Residents, country club clash over road widening CENTRAL COUNTY -- Arnold * Broadneck * Severna Park * Crownsville * Millersville

April 22, 1993|By Angela Winter Ney | Angela Winter Ney,Staff Writer

It's not straight, but the end of Kinder Road in Severna Park is definitely narrow.

Too narrow for some county residents, who are working with the county to widen the road slightly along a short strip that dead-ends in the Chartwell community.

"If a driver veers around someone walking even by a foot, you'll hit the car coming the other way; that's how narrow the road is," said Debbie Chaney, whose parents have lived in the community for 31 years. Ms. Chaney walks her eight-week-old baby along the road.

But from the Chartwell Golf and County Club's perspective, the proposed widening of 1,100 feet of roadway, to include a sidewalk within a 50-foot right-of-way, would destroy the privacy at the club's 13th hole T-box area.

"We can't close our eyes to what this little strip of road means," said Dennis Wells, president of the country club, which would have to give up part of its land for the project. "If you're building it to a 50-foot right-of-way, obviously you'd expect increased traffic."

Mr. Wells said the club fears the widening will be part of more extensive county plans to provide easier access from Kinder Road to Earleigh Heights Road and from there to Ritchie Highway.

If it came to a show-down between the county -- which initiated the project as a safety concern -- and the country club, the county could go to court to condemn the slice of land it needs.

Right now, the road varies between 14 and 18 feet in width. The proposal is to widen the road to 24 feet, with a rain gutter, from the intersection with Kilmarnock Drive to where Kinder Road curves and becomes Drexel Drive.

The board of the Chartwell Community Association voted in February to support the $200,000 county project. "I always go 20 mph through there, because if there's anything on the other side of the hill, you can't see it," Board President Catherine Beverly said. "We have people who jog, ride, walk and wheel babies all day, all week."

Last fall, Ms. Beverly came over the hill at her customary 20 mph. "There were two little boys doing wheelies on the hill on their bikes. I stopped probably 15 inches in front of his bike. I can still see his face. If I'd been going five miles faster, I don't think I could have stopped."

No serious accidents have occurred, she said.

The homeowner's association is supported by the county. The project is "at the top of our priority list for safety improvements. That's how we feel about it safety-wise. It's number one," said spokeswoman Anne Seiling.

But the golfers, who fear a loss of privacy as well as of land, just don't like the project.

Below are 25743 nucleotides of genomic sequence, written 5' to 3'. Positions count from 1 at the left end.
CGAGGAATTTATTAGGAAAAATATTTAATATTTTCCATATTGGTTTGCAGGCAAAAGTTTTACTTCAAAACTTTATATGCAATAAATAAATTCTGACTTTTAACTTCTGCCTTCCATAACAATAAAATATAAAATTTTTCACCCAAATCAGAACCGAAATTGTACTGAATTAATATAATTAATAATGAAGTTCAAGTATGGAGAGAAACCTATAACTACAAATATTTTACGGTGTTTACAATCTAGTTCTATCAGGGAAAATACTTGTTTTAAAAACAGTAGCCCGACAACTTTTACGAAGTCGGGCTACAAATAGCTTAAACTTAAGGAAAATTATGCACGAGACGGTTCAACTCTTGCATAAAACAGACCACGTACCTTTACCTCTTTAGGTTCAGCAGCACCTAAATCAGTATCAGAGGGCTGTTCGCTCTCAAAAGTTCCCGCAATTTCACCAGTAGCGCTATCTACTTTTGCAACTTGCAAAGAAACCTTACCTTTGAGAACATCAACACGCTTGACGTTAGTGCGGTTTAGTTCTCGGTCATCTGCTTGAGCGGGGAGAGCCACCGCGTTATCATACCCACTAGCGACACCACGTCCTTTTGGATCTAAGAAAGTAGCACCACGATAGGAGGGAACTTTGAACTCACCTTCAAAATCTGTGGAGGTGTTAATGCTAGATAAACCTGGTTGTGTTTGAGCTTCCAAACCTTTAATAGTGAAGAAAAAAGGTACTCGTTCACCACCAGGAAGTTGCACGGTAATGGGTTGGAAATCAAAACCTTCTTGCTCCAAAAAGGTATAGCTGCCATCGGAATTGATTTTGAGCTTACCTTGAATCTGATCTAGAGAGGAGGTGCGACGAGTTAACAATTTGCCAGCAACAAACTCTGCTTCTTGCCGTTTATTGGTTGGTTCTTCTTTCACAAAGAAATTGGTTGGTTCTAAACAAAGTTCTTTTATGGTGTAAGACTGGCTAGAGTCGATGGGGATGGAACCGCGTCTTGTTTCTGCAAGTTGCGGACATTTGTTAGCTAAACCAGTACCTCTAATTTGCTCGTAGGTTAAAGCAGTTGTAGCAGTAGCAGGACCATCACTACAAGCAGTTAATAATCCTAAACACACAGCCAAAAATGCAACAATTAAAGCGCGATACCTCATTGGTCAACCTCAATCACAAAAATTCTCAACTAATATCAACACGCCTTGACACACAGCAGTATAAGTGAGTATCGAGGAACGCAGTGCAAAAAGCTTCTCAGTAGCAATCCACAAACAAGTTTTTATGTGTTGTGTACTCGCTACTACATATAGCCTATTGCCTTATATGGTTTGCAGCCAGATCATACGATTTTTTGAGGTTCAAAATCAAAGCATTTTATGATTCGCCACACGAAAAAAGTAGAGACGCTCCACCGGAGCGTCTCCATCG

Mr. Wells said the club doesn't oppose improving the road for safety. But a 50-foot right-of-way is unnecessary, he said, and could result in motorists going 50 mph, even if the road is posted at 25 mph.

The Greater Severna Park Council is arranging for representatives from the county, the Chartwell community and the country club to discuss the issue. "It's gnawing away at our community. We'd like to get it settled," said council President Pat Troy.

The county planned to begin work on the project July 1, but still must acquire the right-of-way from residents and the country club.

Ms. Seiling said the county has made concessions to the country club. Planners altered the alignment of the proposed road by moving it closer to houses, thus taking less of the golf course. They narrowed the planned road and offered to plant trees between the curb and the woods, as well as planting trees on the golf course itself, to screen the property. They moved the planned sidewalk from the country club side to the house side of Kinder Road. They offered to put up a protective fence in front of the golf course.

Club officials, however, says they haven't seen detailed plans for the road's widening. "We don't have any idea of what [the county's proposed landscaping] would look like," he said.

Nor was he optimistic about resolution. "If we could not get a task force that we've asked for, and we couldn't get a meeting of the minds, I suppose the county can [condemn the property]," he said.

Ms. Beverly, in turn, charges the country club with refusing to cooperate. "I don't want to cause bad feelings between the golf course and the community association, but I'm not pleased," she said. "All of us want it to remain a little country road. But the changes wouldn't make it much wider. We want it to be a safe little country road."

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